Lift force:              0 - 150 lbs. max with 0.05 lb. sensitivity

Drag force:           0 -   60 lbs. max with 0.02 lb. sensitivity

Pitching moment:   0 - 240 lb.-in at 0.25 lb.-in sensitivity

Incident range:      -10  to  40 degrees

Analog voltage outputs are available from each parameter or can be introduced directly to a Daytronic data acquisition system which utilizes a block diagram based application construction program AVisual Designer.  This displays and records live aerodynamic parameters (velocity, temperature, lift, drag, pitching moment and angle of incidence).

                                          

 

KHE021  Aerospace Propulsion/ Heat Transfer Laboratory
Principle Investigator:  David Greatrix

This larger laboratory houses two principal areas for undergraduate experiments in aerospace propulsion, and aerospace-related heat transfer.  On the propulsion side, a recently acquired 40-lbf-thrust turbojet engine/test cell will enhance the students? understanding of gas turbine engine operation. Additionally, propulsion systems in the lab also include a small pulsejet engine and cold-flow rocket that are also available for operation in an undergraduate learning environment. On the aerospace heat transfer side, two experiments are presently being made available for the students: a thermal conductivity experiment, and a forced convection experiment, that are tied to aerospace temperature-control applications.

 

KHE128  Avionics & Systems/Flight Mechanics Laboratory

In this laboratory, a number of PC stations, equipped with control/wheel columns and rudder pedals as add-on hardware and operating X-PLANE flight simulation software, provide the students with an intensive flight simulation environment.  A wide variety of flight vehicles, for both air and space applications, can be operated by the students in the flight simulation environment, providing them information on the vehicle?s flight performance characteristics and on the cockpit instrumentation display appropriate for that vehicle?s flight control.  Other software, including MATLAB/Simulink, is also available to the students as an aid to completing their control and flight systems based projects.

 

KHE128  A Propulsion Research Facility
Principle Investigator:  David Greatrix

At Ryerson's Propulsion Research Facility (PRF), efforts continue on developing research capabilities for modelling and evaluation of the steady and unsteady internal flows in various propulsion systems, including solid, hybrid, and liquid propellant rocket engines, and jet-engine afterburner jet pipes.  A rocket static test firing capability exists for small-scale motors, with low- and high-speed data acquisition for such parameters as thrust, internal chamber pressure, exhaust temperature, casing wall vibration level, and external casing wall temperature.  Research continues on the investigation of the coupling of axial and transverse structural oscillation of the combustor with the internal combustion and flow. Cold-flow motor-simulation experimental facilities exist for evaluating internal gas dynamic and structural behavior of an axially vibrating chamber, and interaction of a shock wave on a choked nozzle convergence. In conjunction with vibration and gas dynamic studies on solid rockets, there is the ongoing development of a spin-test apparatus for evaluation of normal acceleration (steady-state) effects on solid and hybrid propellant combustion in spinning motors. These studies are expected to increase the design capability for anticipating and eliminating the appearance of various symptoms associated with combustion instability in these rockets, and allow for higher performance early on in the design phase. Additional PRF activities include solid-propellant rocket design and development, with current work proceeding on the Small-Payload High-Altitude Delivery System (SPHADS) sounding rocket program.  Research related to the SPHADS program includes analysis, modelling and simulation for the development of the flight dynamic and control characteristics of unmanned aircraft, including rocket vehicles such as the SPHADS system.  The Rocket Motor Casing Hydrostatic Tester has been commissioned for pressure-testing new lightweight motor casing structural designs and materials.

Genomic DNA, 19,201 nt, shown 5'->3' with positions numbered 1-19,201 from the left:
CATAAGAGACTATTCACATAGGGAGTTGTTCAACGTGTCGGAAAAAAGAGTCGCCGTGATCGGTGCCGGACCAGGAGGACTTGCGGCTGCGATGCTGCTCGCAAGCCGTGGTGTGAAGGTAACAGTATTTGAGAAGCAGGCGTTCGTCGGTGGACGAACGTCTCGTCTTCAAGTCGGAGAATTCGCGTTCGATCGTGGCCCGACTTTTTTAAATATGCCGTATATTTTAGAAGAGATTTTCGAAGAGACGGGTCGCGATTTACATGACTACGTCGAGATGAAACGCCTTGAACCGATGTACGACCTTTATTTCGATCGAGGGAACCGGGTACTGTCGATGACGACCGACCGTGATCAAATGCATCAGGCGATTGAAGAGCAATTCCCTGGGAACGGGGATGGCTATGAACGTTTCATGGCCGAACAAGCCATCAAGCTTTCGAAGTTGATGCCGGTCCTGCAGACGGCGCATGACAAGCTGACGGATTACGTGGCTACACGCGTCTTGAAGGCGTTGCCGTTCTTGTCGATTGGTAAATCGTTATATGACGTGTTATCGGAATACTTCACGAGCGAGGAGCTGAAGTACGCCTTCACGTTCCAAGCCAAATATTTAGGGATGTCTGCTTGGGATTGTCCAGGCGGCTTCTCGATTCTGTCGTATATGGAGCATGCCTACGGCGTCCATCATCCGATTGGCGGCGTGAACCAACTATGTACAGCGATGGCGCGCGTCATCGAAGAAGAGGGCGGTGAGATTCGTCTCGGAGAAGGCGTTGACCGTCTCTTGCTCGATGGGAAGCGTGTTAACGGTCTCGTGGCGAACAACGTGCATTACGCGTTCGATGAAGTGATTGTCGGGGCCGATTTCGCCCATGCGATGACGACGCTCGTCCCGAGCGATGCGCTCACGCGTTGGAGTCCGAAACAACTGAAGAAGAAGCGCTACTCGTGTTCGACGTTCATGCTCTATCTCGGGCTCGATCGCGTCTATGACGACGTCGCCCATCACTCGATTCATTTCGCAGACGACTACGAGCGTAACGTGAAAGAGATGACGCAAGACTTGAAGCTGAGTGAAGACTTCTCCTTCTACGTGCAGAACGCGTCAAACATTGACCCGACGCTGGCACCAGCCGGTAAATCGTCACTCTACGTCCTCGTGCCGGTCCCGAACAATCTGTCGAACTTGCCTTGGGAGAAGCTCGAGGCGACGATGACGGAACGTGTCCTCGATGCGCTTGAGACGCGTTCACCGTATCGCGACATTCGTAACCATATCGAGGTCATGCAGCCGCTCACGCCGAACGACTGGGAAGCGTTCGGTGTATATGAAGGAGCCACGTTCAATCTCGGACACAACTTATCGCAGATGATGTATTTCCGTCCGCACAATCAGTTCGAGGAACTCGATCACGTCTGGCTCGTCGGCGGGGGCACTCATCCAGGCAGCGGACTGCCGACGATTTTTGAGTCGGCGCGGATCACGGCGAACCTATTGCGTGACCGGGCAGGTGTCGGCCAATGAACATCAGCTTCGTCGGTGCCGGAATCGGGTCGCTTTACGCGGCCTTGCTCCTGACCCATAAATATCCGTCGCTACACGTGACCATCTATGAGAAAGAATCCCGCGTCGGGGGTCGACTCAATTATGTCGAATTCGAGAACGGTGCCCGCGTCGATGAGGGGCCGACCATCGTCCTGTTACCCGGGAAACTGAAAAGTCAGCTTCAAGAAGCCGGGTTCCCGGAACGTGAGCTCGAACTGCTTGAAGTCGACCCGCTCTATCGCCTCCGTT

ENGB13, 14, 15   Facility for Research on Aerospace Materials and Engineered Structures (FRAMES)
Principle Investigators:  Zouheir Fawaz

FRAMES, funded by CFI Infrastructure Grant, is a state-of-the-art, leading edge centre of innovation for Aerospace Materials and Structures. It places Ryerson's Aerospace Engineering Department in a unique situation to undertake research collaborations with the burgeoning Aerospace Industry in Ontario and Canada and to provide opportunities for training HQP (Highly Qualified Personnel). The FRAMES infrastructure is established to fulfil two major roles: first, provide a means for performing full-scale structural testing of aerospace components manufactured from advanced materials; and second, to allow for characterization testing of advanced aerospace materials. Full-scale structural tests for aerospace components require the application of forces and moments in varying magnitudes and frequencies at multiple points on the structure. To satisfy these test requirements, FRAMES is equipped with a self-reacting modular load frame, an epoxy-coated strong floor with two embedded T-groove mounting plates and multiple hard points, a MTS 12-channel controller, and seven linear fatigue-rated hydraulic actuators with capacities that range from 5 kips to 100 kips and one rotary hydraulic actuator with a capacity of 20 kip-in. These actuators are powered by two high capacity hydraulic pumps.  Also FRAMES is equipped with a 44-channel data acquisition system to collect data from a combination of strain gauges, load cells, displacement transducers, and thermocouples for monitoring structural deformation under applied loads. On the advanced materials testing side, FRAMES is equipped with a stand-alone MTS 322.31 materials testing load frame with a capacity of 55 kips. The MTS load frame is configured with a T-slot table, a 4-channel MTS TESTSTAR servo-controller, 10 ksi hydraulic grips, a MTS 652 split-tube furnace for high temperature testing up to 1000 deg C, and an environmental chamber. FRAMES has an air gun for high velocity impact testing of advanced materials and will have a crash facility for aerospace and automotive components. FRMAES is located in the Engineering Building with 5000 sq. ft. of double-height, temperature-controlled laboratory space.